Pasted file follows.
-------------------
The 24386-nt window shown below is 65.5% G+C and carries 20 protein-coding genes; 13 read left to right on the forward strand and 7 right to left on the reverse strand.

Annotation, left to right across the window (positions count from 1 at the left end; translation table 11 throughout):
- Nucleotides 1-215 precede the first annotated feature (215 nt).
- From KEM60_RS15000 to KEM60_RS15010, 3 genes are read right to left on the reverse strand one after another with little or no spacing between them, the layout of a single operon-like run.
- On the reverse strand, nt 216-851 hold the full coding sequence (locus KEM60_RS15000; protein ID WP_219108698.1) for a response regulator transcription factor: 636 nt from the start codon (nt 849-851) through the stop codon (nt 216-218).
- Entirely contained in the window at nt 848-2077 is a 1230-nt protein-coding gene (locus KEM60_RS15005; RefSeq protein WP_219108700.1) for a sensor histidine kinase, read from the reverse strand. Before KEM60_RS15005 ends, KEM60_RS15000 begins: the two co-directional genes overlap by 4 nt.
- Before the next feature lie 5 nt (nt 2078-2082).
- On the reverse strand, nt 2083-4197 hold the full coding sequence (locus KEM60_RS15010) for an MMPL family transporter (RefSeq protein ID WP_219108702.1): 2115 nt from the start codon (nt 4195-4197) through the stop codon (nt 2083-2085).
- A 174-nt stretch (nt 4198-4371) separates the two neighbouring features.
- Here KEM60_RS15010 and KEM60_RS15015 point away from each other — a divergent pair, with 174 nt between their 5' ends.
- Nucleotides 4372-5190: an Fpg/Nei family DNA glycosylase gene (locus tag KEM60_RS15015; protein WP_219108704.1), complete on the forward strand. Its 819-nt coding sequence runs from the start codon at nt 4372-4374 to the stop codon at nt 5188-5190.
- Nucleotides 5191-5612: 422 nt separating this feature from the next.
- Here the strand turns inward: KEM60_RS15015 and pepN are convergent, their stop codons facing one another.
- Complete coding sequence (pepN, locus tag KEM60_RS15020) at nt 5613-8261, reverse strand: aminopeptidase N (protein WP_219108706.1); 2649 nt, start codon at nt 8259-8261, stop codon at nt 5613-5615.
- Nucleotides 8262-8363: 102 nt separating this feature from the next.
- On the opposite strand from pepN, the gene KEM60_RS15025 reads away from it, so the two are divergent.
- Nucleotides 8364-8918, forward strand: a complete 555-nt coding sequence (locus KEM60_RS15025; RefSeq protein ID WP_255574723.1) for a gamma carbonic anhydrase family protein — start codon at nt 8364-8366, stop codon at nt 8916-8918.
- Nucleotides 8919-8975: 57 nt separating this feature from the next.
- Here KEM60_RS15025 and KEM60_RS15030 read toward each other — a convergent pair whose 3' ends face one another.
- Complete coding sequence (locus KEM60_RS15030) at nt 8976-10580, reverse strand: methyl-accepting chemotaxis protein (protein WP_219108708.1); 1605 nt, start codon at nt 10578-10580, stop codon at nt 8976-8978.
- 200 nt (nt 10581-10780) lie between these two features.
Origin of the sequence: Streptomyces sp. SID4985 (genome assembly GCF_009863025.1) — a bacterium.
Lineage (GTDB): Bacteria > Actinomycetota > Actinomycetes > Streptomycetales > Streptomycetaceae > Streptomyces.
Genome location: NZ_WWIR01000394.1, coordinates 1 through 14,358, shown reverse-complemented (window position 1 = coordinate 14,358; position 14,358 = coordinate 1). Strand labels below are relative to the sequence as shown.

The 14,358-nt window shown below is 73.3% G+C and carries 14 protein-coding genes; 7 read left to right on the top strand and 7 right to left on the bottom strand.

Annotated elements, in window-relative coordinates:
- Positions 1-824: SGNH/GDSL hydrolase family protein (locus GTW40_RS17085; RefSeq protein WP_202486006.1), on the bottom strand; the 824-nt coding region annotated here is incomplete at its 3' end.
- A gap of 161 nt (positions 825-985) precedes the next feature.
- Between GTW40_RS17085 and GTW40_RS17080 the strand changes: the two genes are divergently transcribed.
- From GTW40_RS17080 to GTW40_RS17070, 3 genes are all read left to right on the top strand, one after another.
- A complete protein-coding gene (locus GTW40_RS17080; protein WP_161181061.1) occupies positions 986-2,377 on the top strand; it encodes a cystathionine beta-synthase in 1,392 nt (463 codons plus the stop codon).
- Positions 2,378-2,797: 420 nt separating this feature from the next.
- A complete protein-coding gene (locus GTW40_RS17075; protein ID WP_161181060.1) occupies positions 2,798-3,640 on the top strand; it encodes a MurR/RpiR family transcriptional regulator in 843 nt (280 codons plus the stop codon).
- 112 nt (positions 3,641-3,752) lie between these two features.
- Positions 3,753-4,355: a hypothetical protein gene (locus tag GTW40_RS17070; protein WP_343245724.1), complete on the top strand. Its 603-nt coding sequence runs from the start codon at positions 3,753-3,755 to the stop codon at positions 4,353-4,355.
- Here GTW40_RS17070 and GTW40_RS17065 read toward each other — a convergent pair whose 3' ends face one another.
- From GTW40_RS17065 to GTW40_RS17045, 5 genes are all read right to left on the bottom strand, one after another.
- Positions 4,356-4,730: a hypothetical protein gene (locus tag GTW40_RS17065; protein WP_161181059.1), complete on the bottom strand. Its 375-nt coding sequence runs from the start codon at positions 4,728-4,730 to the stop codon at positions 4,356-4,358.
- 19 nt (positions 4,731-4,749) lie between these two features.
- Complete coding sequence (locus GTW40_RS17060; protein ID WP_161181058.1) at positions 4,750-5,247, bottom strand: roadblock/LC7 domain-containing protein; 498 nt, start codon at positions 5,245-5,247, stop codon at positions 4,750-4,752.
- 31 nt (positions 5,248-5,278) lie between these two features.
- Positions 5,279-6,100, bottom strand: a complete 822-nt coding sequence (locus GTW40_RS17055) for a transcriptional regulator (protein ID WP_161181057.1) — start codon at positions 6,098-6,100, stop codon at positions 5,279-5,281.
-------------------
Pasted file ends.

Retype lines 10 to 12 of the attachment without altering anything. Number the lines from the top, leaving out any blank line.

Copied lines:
- Here KEM60_RS15010 and KEM60_RS15015 point away from each other — a divergent pair, with 174 nt between their 5' ends.
- Nucleotides 4372-5190: an Fpg/Nei family DNA glycosylase gene (locus tag KEM60_RS15015; protein WP_219108704.1), complete on the forward strand. Its 819-nt coding sequence runs from the start codon at nt 4372-4374 to the stop codon at nt 5188-5190.
- Nucleotides 5191-5612: 422 nt separating this feature from the next.